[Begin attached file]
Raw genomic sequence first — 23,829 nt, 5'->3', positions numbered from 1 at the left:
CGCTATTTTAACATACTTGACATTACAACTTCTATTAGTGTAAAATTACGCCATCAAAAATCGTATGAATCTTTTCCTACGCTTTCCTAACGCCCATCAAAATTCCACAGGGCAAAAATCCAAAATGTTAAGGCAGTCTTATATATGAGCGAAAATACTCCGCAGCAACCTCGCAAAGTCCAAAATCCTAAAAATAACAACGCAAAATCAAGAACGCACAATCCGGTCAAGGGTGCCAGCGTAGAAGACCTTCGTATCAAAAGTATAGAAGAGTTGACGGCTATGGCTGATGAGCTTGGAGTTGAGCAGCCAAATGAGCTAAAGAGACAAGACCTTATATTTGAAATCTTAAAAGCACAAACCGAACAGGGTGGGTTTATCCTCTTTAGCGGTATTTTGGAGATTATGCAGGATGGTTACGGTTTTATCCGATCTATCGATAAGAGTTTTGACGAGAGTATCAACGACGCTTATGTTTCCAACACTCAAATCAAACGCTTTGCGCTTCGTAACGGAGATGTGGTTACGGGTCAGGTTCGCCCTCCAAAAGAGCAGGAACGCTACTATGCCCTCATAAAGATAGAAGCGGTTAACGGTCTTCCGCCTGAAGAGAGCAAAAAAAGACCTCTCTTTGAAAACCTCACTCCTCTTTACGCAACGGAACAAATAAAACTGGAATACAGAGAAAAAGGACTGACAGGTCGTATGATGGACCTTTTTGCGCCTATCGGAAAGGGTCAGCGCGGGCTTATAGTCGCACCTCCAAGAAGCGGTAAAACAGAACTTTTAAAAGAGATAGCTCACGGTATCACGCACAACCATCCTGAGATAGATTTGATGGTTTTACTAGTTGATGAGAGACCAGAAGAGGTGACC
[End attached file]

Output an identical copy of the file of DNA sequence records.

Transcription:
Raw genomic sequence first — 23,829 nt, 5'->3', positions numbered from 1 at the left:
CGCTATTTTAACATACTTGACATTACAACTTCTATTAGTGTAAAATTACGCCATCAAAAATCGTATGAATCTTTTCCTACGCTTTCCTAACGCCCATCAAAATTCCACAGGGCAAAAATCCAAAATGTTAAGGCAGTCTTATATATGAGCGAAAATACTCCGCAGCAACCTCGCAAAGTCCAAAATCCTAAAAATAACAACGCAAAATCAAGAACGCACAATCCGGTCAAGGGTGCCAGCGTAGAAGACCTTCGTATCAAAAGTATAGAAGAGTTGACGGCTATGGCTGATGAGCTTGGAGTTGAGCAGCCAAATGAGCTAAAGAGACAAGACCTTATATTTGAAATCTTAAAAGCACAAACCGAACAGGGTGGGTTTATCCTCTTTAGCGGTATTTTGGAGATTATGCAGGATGGTTACGGTTTTATCCGATCTATCGATAAGAGTTTTGACGAGAGTATCAACGACGCTTATGTTTCCAACACTCAAATCAAACGCTTTGCGCTTCGTAACGGAGATGTGGTTACGGGTCAGGTTCGCCCTCCAAAAGAGCAGGAACGCTACTATGCCCTCATAAAGATAGAAGCGGTTAACGGTCTTCCGCCTGAAGAGAGCAAAAAAAGACCTCTCTTTGAAAACCTCACTCCTCTTTACGCAACGGAACAAATAAAACTGGAATACAGAGAAAAAGGACTGACAGGTCGTATGATGGACCTTTTTGCGCCTATCGGAAAGGGTCAGCGCGGGCTTATAGTCGCACCTCCAAGAAGCGGTAAAACAGAACTTTTAAAAGAGATAGCTCACGGTATCACGCACAACCATCCTGAGATAGATTTGATGGTTTTACTAGTTGATGAGAGACCAGAAGAGGTGACC